How to get a board position as an early career researcher
Editorial and advisory boards can offer valuable experiences to young scientists.
8 June 2021
Opportunities for researchers to take up board positions at an early career stage are opening up, as journals and academic societies seek input from a new generation of scientists.
Some journals have launched early career advisory boards, where researchers can drive new initiatives to support their peers in publishing and research and feed into decision-making.
Other journals are inviting early career researchers (ECRs) to sit alongside senior board members to help shape future directions and raise awareness of the challenges they face, such as securing grants, job insecurity and navigating power dynamics in publishing.
Nature Index spoke to ECR board members and a journal editor about the opportunities available, and how best to approach them.
Seek out boards that offer training in skills you’re most interested in
The journal eLife has been running an Early-Career Advisory Group (ECAG) since 2014. Its members are leading workshops, building networks, and running blogs and initiatives related to issues such as lab waste and inclusion. They are in regular contact with the journal’s executive staff and editors.
Vinodh Ilangovan, who studies biological clocks and sleep at Aarhus University in Denmark, joined the ECAG in 2018, and has been leading monthly webinars for ECRs on topics such as maintaining mental health and wellbeing and creating effective scientific illustrations.
He’s also involved in a project that collates information on funding opportunities on the ECAG-related ECR Central webpage and has written policy recommendations for funding organizations on more inclusive funding practices for ECRs.
The ECAG recruits one to three ECRs from around the world to its 16-strong team each year.
Ilangovan’s advice for researchers who are interested in joining the group or a similar ECR board? Understand the challenges faced by ECRs, be able to communicate them clearly, and think creatively about initiatives to help address them.
“I am passionate about communicating science and have been advocating for the inclusion integrity training for researchers,” he says. “I think this might be [one of] the reasons why I was chosen for the ECAG.”
Be prepared to commit
He says the position has helped him to improve his communication skills and has given him a better understanding of the journal’s editorial processes. He’s worked alongside the journal’s editorial team to curate and publish virtual issues and editorials and has helped to promote events such as the Nanoscience Global Lectures series.
He also spends a lot of time reading upcoming articles in Nano Letters and other American Chemical Society journals to highlight standouts to the journals’ social media team.
Maccaferri says he spends about two hours a week on his board responsibilities, which he manages on top of his regular researching, teaching and supervising responsibilities.
For this reason, he says a candidate seeking to become an early career board member should do their research and understand what the time commitments of the position would be, and to make sure they can commit to being an active contributor, should they be accepted.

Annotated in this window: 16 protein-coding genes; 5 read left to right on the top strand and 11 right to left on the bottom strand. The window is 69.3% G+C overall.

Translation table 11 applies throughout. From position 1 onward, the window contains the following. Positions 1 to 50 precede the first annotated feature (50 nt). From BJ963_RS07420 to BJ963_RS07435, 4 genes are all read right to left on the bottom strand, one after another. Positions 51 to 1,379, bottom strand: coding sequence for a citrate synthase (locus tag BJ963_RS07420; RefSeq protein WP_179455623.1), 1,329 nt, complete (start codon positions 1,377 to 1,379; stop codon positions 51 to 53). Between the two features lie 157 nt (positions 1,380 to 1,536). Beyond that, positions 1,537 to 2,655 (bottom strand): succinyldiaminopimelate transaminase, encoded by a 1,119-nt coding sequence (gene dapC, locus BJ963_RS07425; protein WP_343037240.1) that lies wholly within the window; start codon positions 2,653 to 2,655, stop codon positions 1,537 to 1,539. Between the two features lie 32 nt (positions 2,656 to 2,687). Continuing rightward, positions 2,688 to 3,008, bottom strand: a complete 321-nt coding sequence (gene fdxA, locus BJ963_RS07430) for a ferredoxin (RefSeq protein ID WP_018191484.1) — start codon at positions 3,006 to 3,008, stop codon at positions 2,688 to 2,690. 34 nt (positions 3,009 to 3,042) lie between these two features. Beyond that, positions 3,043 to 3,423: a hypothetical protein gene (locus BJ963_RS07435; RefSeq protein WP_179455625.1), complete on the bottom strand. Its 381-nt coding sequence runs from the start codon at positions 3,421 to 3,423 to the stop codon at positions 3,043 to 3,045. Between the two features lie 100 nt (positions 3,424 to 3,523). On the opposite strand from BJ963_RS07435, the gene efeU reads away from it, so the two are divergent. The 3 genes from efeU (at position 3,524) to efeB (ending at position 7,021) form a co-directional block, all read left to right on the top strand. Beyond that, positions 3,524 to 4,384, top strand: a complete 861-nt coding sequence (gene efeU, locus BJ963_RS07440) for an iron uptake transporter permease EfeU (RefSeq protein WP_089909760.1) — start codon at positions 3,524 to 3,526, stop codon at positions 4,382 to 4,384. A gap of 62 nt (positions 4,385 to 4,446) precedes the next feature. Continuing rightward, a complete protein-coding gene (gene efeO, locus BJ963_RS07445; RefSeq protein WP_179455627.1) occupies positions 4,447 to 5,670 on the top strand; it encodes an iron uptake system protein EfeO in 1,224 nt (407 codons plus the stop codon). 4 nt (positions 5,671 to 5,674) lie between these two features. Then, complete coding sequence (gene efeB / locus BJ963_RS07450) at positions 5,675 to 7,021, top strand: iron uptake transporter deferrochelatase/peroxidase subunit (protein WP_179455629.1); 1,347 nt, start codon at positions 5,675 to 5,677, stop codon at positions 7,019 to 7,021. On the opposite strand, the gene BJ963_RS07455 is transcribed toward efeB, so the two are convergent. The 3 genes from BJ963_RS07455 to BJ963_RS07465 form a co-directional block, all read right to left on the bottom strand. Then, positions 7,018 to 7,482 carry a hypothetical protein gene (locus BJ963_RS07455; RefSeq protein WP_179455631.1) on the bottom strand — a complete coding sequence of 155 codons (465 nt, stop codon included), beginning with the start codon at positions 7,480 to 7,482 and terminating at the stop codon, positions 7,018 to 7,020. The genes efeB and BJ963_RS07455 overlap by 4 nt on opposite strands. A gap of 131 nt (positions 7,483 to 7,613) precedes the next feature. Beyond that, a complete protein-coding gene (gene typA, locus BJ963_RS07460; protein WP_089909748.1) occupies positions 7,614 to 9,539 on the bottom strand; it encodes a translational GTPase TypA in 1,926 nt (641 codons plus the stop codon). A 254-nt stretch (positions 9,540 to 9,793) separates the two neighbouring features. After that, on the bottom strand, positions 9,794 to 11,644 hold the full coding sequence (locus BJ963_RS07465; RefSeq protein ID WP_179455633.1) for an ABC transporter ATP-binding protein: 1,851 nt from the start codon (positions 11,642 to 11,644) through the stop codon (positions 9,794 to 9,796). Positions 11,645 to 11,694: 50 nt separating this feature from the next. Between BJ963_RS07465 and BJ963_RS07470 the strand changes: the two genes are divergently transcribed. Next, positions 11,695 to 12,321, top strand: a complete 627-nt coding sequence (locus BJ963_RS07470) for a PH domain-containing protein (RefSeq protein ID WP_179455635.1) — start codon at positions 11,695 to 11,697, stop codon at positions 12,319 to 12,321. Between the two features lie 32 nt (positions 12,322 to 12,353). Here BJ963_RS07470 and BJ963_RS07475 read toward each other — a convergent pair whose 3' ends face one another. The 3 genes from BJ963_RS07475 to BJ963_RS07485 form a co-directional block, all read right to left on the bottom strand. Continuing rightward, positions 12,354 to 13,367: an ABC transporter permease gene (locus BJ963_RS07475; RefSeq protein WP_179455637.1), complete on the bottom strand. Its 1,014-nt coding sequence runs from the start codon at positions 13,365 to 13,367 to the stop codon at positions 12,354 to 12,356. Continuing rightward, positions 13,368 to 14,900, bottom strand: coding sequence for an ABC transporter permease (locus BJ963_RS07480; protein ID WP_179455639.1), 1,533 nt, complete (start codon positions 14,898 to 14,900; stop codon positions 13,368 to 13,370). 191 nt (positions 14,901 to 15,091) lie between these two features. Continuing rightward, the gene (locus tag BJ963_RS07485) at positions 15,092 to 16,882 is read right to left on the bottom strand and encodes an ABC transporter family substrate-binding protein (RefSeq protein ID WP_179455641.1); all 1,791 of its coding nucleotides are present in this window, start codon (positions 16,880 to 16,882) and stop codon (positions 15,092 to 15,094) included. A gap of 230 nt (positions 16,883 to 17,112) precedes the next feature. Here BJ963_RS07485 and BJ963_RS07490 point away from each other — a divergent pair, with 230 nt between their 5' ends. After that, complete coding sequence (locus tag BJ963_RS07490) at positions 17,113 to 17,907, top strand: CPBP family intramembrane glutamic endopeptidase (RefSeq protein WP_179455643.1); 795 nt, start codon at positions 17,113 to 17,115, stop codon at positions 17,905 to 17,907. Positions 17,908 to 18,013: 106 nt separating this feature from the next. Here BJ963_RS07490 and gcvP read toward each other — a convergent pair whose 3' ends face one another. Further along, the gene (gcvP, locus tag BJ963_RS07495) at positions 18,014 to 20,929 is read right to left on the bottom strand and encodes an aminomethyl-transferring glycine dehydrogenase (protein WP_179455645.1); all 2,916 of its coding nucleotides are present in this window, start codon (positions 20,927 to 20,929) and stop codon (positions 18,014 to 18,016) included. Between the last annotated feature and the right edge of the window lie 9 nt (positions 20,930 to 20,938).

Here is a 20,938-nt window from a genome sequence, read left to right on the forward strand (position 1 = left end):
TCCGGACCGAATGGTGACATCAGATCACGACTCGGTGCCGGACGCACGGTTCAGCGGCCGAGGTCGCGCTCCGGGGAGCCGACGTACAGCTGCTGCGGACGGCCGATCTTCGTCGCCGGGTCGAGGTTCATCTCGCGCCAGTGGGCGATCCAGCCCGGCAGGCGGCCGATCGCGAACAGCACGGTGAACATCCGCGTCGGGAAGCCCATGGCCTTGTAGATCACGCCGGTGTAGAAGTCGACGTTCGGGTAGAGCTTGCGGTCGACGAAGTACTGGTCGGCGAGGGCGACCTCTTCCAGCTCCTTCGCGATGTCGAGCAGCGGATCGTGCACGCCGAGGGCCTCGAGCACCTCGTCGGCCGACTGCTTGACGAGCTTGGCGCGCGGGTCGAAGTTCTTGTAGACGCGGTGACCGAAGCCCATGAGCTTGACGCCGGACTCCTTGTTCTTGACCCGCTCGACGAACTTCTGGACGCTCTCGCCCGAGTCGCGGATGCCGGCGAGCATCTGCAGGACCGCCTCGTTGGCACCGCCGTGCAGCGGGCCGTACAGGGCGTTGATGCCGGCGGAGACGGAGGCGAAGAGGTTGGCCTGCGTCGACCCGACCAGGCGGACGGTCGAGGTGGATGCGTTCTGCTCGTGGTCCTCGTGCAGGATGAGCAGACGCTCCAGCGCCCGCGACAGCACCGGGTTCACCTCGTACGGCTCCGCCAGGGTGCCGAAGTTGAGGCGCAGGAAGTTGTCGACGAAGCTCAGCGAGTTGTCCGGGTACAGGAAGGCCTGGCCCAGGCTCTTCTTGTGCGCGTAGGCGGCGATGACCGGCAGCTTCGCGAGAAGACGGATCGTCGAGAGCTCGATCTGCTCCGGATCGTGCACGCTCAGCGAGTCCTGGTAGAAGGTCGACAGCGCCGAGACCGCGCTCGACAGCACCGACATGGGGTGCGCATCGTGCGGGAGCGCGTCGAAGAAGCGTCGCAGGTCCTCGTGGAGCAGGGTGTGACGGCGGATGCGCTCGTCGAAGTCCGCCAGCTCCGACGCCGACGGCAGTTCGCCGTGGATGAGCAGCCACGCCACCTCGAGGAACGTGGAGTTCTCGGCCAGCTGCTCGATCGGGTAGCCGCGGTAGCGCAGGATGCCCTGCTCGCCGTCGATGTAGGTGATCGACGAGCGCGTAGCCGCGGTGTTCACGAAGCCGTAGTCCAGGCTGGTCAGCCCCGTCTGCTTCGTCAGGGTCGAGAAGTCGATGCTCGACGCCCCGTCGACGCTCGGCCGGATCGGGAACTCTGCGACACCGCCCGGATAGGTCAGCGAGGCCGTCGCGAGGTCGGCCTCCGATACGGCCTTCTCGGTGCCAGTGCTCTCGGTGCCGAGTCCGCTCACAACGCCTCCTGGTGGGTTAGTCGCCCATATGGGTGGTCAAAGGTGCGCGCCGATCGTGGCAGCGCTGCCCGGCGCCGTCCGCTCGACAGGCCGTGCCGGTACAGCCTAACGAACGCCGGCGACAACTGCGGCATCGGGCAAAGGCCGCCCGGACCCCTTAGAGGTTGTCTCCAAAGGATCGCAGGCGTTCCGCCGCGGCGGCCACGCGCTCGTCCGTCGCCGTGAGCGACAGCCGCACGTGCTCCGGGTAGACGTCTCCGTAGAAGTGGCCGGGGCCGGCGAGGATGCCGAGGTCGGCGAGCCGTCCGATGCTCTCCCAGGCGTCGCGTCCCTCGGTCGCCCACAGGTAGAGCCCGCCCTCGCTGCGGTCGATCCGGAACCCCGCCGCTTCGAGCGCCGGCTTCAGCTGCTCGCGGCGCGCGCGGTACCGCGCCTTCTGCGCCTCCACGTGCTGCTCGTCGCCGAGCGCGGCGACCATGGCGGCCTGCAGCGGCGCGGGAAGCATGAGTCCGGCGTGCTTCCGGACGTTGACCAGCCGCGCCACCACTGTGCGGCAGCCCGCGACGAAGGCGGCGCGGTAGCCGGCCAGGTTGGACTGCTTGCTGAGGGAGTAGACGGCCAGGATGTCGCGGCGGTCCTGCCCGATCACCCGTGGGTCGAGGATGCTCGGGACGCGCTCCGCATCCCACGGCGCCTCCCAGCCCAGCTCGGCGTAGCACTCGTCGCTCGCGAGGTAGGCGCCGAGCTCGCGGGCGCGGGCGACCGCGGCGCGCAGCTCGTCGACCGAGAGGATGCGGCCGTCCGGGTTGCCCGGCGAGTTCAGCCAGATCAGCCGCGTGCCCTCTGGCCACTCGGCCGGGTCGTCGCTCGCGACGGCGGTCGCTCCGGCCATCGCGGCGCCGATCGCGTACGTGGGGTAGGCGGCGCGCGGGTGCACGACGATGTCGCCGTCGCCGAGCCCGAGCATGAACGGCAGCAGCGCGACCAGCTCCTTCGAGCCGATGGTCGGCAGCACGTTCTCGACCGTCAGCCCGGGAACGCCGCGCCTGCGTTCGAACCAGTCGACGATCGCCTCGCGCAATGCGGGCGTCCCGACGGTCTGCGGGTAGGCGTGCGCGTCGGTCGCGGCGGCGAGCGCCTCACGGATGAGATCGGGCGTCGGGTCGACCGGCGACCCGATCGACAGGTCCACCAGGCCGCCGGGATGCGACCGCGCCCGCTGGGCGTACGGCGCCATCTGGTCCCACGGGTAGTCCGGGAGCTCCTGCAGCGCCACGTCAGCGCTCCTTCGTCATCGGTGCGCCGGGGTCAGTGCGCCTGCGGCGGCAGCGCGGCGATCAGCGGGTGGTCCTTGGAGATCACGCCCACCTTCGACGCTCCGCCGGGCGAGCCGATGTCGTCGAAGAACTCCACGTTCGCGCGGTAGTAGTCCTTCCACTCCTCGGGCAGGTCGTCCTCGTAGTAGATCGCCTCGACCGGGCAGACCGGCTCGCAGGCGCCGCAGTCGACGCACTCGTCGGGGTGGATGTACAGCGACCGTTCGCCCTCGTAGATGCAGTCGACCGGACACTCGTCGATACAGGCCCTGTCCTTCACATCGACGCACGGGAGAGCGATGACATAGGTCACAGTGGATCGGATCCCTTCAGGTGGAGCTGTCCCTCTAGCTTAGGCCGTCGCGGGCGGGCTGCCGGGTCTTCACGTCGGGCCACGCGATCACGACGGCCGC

“It’s only with such mentality that you can get a meaningful experience and have an impact on issues related to ECRs,” he says.
Demonstrate your interest in serving the community
Sharon Ahmad, executive editor of the Journal of Cell Science, says leadership at the journal, with the support of its publisher, the Company of Biologists, felt that they could do more to support ECRs beyond providing travelling fellowships and featuring them in interviews.
Positions on the journal’s editorial advisory board had for many years been reserved for more established scientists, but in 2019, the journal invited seven ECRs to join the board as full members, with a further two soon to be announced.
The journal appoints ECRs to the board when vacancies become available or when new opportunities are identified. The ECR members have the same responsibilities as the senior board members, such as reviewing papers and providing feedback on journal policies and future directions.
Ahmad is optimistic that the initiative will be implemented long-term and will continue to evolve as the group figures out what works.
“In our recent virtual board meeting, ECR members offered valuable insights on a number of issues on equity, diversity and inclusion, helping us to generate new ideas to engage the scientific community,” says Ahmad.
“That meeting alone was enough to confirm we made the right decision to invite ECRs into our board.”
For ECRs hoping to join an editorial advisory board, Ahmad advises them to “keep doing good work and be visible – give poster presentations and talks whenever possible; ask questions at conferences; have a social media presence to promote your work and work you admire; preprint your work.”
“In short,” she says, “get involved.”
Laura Dassama, assistant professor at Stanford University in California and a member of the Chemical Reviews Early Career Board, says having ECRs as board members is a way for scientists and journals to stay relevant.
“Publishers that are cognizant of this should seek the input of young scientists as a way to steer the focus of the journals and to ensure continued relevance with the new generation of scientists and emerging scientific areas,” says Dassama.